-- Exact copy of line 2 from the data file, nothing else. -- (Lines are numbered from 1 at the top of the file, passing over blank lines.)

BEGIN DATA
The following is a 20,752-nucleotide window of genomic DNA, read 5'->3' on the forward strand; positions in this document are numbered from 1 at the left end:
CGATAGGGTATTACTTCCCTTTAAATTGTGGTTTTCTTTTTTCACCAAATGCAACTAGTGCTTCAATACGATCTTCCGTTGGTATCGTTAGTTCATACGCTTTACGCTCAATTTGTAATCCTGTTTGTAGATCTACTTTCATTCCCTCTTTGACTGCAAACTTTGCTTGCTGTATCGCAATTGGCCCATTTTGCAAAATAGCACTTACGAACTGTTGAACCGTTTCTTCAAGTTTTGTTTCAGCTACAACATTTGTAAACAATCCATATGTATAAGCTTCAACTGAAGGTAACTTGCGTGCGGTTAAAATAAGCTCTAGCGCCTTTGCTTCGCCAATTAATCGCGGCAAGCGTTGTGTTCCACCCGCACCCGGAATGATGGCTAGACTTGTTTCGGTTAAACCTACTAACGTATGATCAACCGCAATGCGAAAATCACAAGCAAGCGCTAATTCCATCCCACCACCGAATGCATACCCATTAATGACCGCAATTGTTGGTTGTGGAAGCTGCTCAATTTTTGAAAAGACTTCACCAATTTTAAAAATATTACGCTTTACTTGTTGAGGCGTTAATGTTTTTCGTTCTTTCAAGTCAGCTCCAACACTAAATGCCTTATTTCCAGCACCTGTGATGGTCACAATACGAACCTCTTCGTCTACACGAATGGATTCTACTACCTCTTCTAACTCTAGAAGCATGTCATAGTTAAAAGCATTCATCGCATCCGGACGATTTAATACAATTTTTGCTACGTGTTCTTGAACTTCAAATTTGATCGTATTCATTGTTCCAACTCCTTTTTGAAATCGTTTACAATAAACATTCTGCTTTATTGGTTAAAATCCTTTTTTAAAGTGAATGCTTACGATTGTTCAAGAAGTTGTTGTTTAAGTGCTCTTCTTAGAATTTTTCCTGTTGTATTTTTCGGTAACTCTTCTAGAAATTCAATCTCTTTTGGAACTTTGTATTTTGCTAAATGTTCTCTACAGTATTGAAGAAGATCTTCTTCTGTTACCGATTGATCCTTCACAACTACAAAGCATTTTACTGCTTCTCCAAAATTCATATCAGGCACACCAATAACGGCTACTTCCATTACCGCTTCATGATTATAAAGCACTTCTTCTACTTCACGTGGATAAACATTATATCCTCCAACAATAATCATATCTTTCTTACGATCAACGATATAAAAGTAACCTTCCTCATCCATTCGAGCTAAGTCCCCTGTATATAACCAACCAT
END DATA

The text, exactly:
CGATAGGGTATTACTTCCCTTTAAATTGTGGTTTTCTTTTTTCACCAAATGCAACTAGTGCTTCAATACGATCTTCCGTTGGTATCGTTAGTTCATACGCTTTACGCTCAATTTGTAATCCTGTTTGTAGATCTACTTTCATTCCCTCTTTGACTGCAAACTTTGCTTGCTGTATCGCAATTGGCCCATTTTGCAAAATAGCACTTACGAACTGTTGAACCGTTTCTTCAAGTTTTGTTTCAGCTACAACATTTGTAAACAATCCATATGTATAAGCTTCAACTGAAGGTAACTTGCGTGCGGTTAAAATAAGCTCTAGCGCCTTTGCTTCGCCAATTAATCGCGGCAAGCGTTGTGTTCCACCCGCACCCGGAATGATGGCTAGACTTGTTTCGGTTAAACCTACTAACGTATGATCAACCGCAATGCGAAAATCACAAGCAAGCGCTAATTCCATCCCACCACCGAATGCATACCCATTAATGACCGCAATTGTTGGTTGTGGAAGCTGCTCAATTTTTGAAAAGACTTCACCAATTTTAAAAATATTACGCTTTACTTGTTGAGGCGTTAATGTTTTTCGTTCTTTCAAGTCAGCTCCAACACTAAATGCCTTATTTCCAGCACCTGTGATGGTCACAATACGAACCTCTTCGTCTACACGAATGGATTCTACTACCTCTTCTAACTCTAGAAGCATGTCATAGTTAAAAGCATTCATCGCATCCGGACGATTTAATACAATTTTTGCTACGTGTTCTTGAACTTCAAATTTGATCGTATTCATTGTTCCAACTCCTTTTTGAAATCGTTTACAATAAACATTCTGCTTTATTGGTTAAAATCCTTTTTTAAAGTGAATGCTTACGATTGTTCAAGAAGTTGTTGTTTAAGTGCTCTTCTTAGAATTTTTCCTGTTGTATTTTTCGGTAACTCTTCTAGAAATTCAATCTCTTTTGGAACTTTGTATTTTGCTAAATGTTCTCTACAGTATTGAAGAAGATCTTCTTCTGTTACCGATTGATCCTTCACAACTACAAAGCATTTTACTGCTTCTCCAAAATTCATATCAGGCACACCAATAACGGCTACTTCCATTACCGCTTCATGATTATAAAGCACTTCTTCTACTTCACGTGGATAAACATTATATCCTCCAACAATAATCATATCTTTCTTACGATCAACGATATAAAAGTAACCTTCCTCATCCATTCGAGCTAAGTCCCCTGTATATAACCAACCAT